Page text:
Where Are VAC offices in the Greater Toronto Area (GTA)?

There are three VAC offices located in the GTA: Toronto-Scarborough Office (55Town Centre Court, Suite 205); Toronto-Sunnybrook Office (2075 Bayview Ave, K Wing); and Mississauga Office (5800 Hurontario St).  Office hours are usually 8:30 am to 4:30 pm. Telephone contact for each of these offices is through the VAC main number at 1-866-522-2122.

Due to Covid-19 restrictions, in person visits are not being encouraged but a VAC representative (via remote contact) will be able to provide you with the appropriate forms to complete and advise what supporting documentation you will require.


Next Steps / Further Information and Contact Info

We would encourage 48th Highlanders veterans from any era to contact us if they have questions about Veterans Affairs Canada (VAC), or questions about preparing a claim application. Please contact Sgt Al Kowalenko (Retd), 48thVeterans Services Coordinator, at email address ursa77@rogers.com and/or telephone number 416-219-4967. As well there are a number of veterans on our team who are able to assist you depending on the type of VAC application you are submitting.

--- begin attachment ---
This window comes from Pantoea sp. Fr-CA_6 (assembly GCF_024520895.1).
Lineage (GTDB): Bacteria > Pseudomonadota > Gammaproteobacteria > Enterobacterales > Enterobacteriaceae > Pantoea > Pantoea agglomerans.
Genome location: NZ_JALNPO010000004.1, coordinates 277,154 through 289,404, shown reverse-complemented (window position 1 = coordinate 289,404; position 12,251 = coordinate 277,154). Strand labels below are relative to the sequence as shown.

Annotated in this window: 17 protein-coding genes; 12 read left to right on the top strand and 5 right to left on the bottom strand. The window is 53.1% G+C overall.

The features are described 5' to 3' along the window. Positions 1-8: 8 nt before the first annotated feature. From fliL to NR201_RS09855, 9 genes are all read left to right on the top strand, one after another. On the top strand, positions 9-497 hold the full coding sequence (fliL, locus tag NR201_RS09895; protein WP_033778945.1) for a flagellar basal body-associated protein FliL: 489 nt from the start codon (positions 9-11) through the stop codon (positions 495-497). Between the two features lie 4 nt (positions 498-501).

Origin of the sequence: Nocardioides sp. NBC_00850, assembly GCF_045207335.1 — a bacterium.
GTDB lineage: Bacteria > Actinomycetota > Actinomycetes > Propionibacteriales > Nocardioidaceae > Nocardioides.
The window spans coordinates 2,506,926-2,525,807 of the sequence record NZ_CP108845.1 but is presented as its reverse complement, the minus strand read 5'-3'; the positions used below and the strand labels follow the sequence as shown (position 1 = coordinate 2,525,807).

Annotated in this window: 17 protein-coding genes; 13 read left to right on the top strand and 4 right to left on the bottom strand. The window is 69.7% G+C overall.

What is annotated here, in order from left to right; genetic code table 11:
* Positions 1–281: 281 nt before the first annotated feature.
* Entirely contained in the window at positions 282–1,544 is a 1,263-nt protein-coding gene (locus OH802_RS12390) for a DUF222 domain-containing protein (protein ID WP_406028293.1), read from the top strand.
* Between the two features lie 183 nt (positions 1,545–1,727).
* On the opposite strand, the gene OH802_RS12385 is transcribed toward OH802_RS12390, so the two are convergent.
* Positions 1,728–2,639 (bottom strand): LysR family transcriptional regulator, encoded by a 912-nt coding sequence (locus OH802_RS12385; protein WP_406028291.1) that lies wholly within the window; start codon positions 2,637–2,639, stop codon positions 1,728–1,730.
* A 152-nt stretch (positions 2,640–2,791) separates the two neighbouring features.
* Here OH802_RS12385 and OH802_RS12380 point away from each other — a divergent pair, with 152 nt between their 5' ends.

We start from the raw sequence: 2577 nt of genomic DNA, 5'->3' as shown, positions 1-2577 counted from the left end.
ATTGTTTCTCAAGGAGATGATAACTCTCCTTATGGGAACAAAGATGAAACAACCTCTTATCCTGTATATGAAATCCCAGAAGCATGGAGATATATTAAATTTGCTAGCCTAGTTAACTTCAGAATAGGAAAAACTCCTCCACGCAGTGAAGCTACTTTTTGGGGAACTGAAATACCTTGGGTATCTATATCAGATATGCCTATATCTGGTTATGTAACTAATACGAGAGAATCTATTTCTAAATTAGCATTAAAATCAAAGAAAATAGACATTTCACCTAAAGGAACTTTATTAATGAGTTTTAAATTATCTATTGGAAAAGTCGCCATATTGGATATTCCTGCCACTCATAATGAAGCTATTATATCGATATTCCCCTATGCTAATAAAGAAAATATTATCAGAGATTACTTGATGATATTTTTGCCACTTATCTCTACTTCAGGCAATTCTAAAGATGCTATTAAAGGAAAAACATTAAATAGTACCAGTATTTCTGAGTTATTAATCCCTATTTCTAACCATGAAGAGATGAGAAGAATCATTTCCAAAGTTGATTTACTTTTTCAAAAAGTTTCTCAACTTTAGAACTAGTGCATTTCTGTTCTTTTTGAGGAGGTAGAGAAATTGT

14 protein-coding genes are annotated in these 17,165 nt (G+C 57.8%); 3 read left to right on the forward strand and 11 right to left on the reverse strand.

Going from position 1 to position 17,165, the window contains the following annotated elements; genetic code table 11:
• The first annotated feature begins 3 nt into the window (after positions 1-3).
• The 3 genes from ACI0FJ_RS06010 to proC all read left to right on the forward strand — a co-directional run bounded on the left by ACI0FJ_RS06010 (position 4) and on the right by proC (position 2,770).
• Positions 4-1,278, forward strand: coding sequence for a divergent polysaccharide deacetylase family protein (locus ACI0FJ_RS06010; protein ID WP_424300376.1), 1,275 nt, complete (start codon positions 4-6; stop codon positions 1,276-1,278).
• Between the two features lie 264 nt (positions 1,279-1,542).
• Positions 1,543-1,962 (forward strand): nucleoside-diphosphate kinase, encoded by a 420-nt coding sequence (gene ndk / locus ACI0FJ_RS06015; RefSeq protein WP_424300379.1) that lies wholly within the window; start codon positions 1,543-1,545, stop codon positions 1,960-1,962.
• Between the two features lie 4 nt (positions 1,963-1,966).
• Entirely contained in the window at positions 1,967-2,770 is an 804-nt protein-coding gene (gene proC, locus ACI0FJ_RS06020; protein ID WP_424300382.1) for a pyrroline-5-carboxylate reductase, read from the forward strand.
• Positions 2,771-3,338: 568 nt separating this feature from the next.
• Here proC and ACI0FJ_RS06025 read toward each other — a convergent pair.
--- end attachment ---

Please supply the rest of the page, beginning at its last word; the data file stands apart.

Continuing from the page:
Best Wishes to Our 48th WWII Veterans

The 48th Highlanders of Canada is one of the few regiments in the Greater Toronto Area to have remaining WWII Veterans still with us in 2021:

To the following, we wish a very “Merry Christmas and Happy Holidays” this December:

Norm Gogo (age 100) – lives independently at his home in Penetang, ON.

George MacLean (101) – lives at Martindale Gardens retirement home in Milton, ON.

Ken Milsom (102) – lives at Central King Seniors Residence in Weston, ON

Tom White (95) – lives at Sunnybrook Hospital, K Wing, Toronto.


We will always remember the service 1and sacrifice of our 48th WWII veterans who fought to maintain our freedoms and liberties. They were part of the “greatest generation” and an inspiration to us all.

And to all our 48th Veterans, Active Battalion members, and Regimental Family members: